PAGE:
Peter Foster @pmdfoster Europe Editor of the Daily Telegraph. Formerly based in Washington DC, Beijing and New Delhi. Opinions my own. Mar. 21, 2019 1 min read

A thought/question, oh #Brexit Twitter about what happens if the Withdrawal Agrement is voted down again next week.

How does @theresa_may get sent back to Brussels to ask for an extension she says she will not ask for? 1/Thread

She said: "As prime minister I could not consider a further delay beyond 30 June."

People took that to mean she would resign.

But it could also mean, she would opt for a 'no deal' (Party unity over country) over a long extension. /2

How could Parliament stop her?

Because if you believe EU red line on UK participating in EU elections is immovable then the deadline for that decision is April 12.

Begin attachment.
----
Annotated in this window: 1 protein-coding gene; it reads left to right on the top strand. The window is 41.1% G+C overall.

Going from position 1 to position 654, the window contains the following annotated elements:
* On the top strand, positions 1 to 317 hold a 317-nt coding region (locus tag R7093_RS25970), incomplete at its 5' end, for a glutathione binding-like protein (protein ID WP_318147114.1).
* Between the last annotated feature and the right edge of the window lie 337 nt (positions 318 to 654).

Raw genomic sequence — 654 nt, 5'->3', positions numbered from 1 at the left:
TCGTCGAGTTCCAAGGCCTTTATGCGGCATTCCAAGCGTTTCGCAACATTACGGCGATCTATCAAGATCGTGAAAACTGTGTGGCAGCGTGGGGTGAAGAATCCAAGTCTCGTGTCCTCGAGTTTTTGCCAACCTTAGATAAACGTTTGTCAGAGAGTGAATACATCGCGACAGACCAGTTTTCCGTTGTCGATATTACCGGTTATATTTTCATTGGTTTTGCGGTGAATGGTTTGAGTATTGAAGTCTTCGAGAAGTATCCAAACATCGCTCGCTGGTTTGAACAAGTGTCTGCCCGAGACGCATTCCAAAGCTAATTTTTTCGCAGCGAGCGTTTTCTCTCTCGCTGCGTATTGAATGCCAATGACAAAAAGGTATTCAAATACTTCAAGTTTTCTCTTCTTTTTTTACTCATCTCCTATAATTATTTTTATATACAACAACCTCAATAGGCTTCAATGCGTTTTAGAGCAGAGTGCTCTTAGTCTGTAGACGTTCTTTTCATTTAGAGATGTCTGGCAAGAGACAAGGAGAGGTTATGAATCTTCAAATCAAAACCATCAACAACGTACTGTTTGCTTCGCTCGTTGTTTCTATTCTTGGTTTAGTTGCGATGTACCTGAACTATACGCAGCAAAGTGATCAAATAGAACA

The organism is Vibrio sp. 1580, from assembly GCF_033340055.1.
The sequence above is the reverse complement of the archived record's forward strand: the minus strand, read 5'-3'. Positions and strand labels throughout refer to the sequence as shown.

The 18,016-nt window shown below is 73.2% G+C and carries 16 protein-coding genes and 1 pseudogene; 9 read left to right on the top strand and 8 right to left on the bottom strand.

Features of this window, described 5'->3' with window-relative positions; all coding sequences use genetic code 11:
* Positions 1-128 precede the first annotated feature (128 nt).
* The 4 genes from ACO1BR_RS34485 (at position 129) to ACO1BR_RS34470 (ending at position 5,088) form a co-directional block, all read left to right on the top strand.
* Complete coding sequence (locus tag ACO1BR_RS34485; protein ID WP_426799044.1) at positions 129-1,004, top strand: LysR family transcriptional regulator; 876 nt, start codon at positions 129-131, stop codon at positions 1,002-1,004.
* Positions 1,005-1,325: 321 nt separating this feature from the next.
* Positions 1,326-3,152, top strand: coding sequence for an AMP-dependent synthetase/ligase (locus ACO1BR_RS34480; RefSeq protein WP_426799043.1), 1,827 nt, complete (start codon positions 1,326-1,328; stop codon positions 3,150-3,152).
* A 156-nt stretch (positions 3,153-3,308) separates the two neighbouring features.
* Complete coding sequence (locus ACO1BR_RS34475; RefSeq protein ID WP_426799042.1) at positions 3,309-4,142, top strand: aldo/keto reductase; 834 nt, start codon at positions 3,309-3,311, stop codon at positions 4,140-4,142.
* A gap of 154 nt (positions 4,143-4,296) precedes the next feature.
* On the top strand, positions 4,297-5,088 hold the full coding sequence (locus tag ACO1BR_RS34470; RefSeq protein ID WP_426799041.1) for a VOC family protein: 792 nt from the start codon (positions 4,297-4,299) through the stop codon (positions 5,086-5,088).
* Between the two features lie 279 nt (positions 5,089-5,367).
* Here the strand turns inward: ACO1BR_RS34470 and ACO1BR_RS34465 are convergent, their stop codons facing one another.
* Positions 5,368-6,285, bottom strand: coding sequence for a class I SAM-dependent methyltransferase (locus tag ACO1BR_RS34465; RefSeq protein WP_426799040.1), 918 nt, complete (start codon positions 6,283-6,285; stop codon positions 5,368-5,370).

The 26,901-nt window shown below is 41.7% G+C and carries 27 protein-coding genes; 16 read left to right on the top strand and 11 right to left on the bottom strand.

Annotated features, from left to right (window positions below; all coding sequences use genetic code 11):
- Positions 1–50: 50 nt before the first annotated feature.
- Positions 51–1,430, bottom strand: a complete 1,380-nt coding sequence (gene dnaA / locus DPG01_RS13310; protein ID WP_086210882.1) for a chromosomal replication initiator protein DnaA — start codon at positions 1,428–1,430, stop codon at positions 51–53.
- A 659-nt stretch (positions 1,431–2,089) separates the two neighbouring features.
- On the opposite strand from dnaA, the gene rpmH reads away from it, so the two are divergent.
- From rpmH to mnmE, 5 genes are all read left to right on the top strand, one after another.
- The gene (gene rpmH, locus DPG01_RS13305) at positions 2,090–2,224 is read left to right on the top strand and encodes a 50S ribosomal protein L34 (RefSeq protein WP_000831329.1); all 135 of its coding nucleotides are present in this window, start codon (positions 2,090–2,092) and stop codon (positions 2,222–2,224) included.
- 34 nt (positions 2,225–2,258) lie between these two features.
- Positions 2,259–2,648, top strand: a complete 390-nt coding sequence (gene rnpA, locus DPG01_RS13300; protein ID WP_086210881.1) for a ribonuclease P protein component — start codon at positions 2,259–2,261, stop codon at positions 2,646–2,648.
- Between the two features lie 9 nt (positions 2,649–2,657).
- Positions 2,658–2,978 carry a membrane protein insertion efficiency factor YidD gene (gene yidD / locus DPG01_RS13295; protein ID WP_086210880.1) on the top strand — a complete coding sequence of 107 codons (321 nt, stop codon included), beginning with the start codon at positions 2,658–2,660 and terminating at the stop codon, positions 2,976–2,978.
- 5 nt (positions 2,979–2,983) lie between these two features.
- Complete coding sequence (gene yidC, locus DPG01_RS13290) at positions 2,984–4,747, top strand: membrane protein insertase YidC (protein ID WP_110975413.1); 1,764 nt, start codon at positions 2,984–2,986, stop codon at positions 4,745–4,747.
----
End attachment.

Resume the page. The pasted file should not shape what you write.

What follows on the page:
Even if May falls (she could lose a 'no confidence' vote whichever ways she breaks) she is PM for 14 days. /3

So that means that for the duration of the March 26-April 12 decision window, May is PM whatever happens.

Perhaps @bbclaurak @SamCoatesTimes @Steven_Swinford @GeorgeWParker know different?

How clear are we that May would not deliver Brexit via a 'no deal'?/4

Time is very tight between her losing MV3 on Tuesday, say, and an emergency EU Council on Thursday.

No time for indicative votes, certainly.

After all, May could argue that Parliament had been given ample opportunity to pass her deal. /5

From a purely Tory party perspective, viewed on a 5-10 year horizon, is delivering Brexit via a "managed" no deal not better than consigning it to the swamps of a long extension? /6

The risk to the EU is that May loses and then they don't get a coherent request for a long extension form @theresa_may.

Or she just asks for the same extension to June 30, or May 23 to keep trying. Would leaders go back on their stance this week? Maybe. /7

Either way next week is shaping up to be a real bottom-clencher. /8 ENDS


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